Outcomes

At Care in Mind we provide evidence-based care and interventions that support young people in their recovery and that we believe will help them to achieve the best possible outcomes.  We recognise the limited evidence base with our client group but are also very aware of the theoretical principles that need to underpin the work.  As such, we have developed some innovative approaches in our model of care, taking into account principles from attachment theory amongst other psychological models.  In a context of limited evidence it is important that we develop ‘practice-based evidence’ to support the efficacy of our work and we plan to publish our outcomes in due course to contribute to the evidence base.

As such, we prioritise the collection of high quality data in order that we can demonstrate, for ourselves, for the young people and families we work with and also for external commissioners and stakeholders, the effectiveness of our model and the robustness of our outcomes.

We use a range of metrics to evaluate the effectiveness of our interventions and progress toward identified treatment and recovery goals.

Clinical outcome measures used alongside activity data provide valuable evidence of the effectiveness of our therapeutic approach.

The Mental Health Recovery STAR

Care in Mind tracks each young person’s recovery from mental illness using the Recovery STAR. This is a validated process measure which examines ten identified areas of functioning (e.g. managing mental health; addictive behaviours; social relationships; physical health etc.) that have been found to be important in mental health recovery. The journey of change is underpinned by a five-stage model that defines the process and the steps towards recovery.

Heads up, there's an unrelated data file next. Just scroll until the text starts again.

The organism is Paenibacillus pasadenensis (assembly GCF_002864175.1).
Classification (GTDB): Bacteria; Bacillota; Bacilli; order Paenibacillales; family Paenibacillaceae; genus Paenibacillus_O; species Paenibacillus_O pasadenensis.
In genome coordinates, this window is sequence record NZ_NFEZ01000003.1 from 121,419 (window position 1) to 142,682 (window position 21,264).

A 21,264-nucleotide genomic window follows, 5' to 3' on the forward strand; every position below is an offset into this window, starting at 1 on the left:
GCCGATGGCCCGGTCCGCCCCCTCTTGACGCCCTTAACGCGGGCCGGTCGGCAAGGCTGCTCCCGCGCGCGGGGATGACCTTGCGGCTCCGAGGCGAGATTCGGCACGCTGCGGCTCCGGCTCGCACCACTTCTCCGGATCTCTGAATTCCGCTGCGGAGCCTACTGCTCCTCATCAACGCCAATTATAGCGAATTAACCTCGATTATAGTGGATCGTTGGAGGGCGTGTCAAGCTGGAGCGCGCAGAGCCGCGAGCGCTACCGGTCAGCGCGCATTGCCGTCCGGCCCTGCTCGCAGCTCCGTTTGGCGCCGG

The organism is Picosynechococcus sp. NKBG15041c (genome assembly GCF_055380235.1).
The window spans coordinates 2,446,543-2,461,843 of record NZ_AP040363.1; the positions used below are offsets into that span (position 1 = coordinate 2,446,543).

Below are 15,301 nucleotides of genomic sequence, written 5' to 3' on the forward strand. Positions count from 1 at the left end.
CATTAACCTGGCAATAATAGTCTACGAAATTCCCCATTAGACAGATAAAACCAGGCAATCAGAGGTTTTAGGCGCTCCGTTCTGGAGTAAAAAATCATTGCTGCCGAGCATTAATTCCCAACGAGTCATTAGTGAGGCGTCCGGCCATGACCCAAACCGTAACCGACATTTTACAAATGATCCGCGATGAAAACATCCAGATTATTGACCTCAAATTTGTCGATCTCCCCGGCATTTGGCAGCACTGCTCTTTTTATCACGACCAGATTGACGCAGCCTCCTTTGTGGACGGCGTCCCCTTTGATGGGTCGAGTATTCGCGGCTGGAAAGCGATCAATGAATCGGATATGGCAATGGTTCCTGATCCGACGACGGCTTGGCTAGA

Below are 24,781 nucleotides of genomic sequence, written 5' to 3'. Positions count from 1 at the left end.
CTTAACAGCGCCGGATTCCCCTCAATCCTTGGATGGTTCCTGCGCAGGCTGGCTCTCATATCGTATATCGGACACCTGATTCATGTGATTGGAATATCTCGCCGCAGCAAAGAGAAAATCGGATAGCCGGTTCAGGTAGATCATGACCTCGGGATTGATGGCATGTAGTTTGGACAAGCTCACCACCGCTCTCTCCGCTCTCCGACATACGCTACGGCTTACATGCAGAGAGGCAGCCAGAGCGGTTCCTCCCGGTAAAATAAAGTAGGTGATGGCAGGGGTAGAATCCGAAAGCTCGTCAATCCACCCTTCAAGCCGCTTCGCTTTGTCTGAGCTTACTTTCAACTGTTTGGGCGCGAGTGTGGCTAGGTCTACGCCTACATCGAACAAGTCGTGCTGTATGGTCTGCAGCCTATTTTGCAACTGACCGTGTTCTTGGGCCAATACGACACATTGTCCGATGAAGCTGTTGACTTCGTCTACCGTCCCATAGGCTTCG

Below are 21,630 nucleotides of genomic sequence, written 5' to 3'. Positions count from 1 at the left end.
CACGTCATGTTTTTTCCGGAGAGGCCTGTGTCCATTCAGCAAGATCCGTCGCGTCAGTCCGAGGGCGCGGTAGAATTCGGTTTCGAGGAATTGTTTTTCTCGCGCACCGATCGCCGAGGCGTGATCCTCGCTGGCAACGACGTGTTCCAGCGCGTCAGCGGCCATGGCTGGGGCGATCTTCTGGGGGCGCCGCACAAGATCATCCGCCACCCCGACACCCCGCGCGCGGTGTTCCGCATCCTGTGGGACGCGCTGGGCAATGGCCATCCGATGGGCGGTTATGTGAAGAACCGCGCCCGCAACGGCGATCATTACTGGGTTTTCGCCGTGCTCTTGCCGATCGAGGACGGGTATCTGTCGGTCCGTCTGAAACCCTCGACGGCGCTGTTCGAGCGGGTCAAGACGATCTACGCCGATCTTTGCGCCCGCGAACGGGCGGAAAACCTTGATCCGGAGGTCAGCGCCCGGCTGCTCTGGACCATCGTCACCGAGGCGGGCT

The process of completion of the Recovery STAR is collaborative and at Care in Mind the measure is routinely completed every three months in partnership between young people, clinicians and residential support workers. This empowers young people to feel more in control of identifying goals and planning their own care, working alongside staff with to develop goals and interventions in all domains of functioning, not simply around the management of mental health symptoms. Collaboration between young people, clinical and residential staff also facilitates thoughtful sharing of information and joint problem solving and planning which improves consistency of care.

Quality and Compliance

We use a variety of methods to assure quality across our service:

  • An internal inspection team with a clear focus on fidelity to the therapeutic model, compliance and engagement of staff, young people and carers
  • An internal compliance team led by the Risk and Compliance Manager
  • Reporting structures and quality monitoring processes feeding into fortnightly Governance meetings
  • Audit calendar with clear action planning, reviewed within Governance structures
  • Internal Safeguarding leads across clinical and residential services with robust reporting and record keeping protocols reviewed within Governance structures
  • We are regulated by the Quality Care Commission (CQC). In our most recent organisational inspection in 2016 we were deemed to be ‘Good’ in all domains: Safe, Effective, Well Led, Responsive and Caring

Activity Data

We collect activity data to evidence the effectiveness of our therapeutic approach and interventions, in regard to issues such as the frequency and type of self-harm incidents, numbers of incidents requiring CQC notification and the use of Physical Intervention (PI) within Care in Mind residential homes.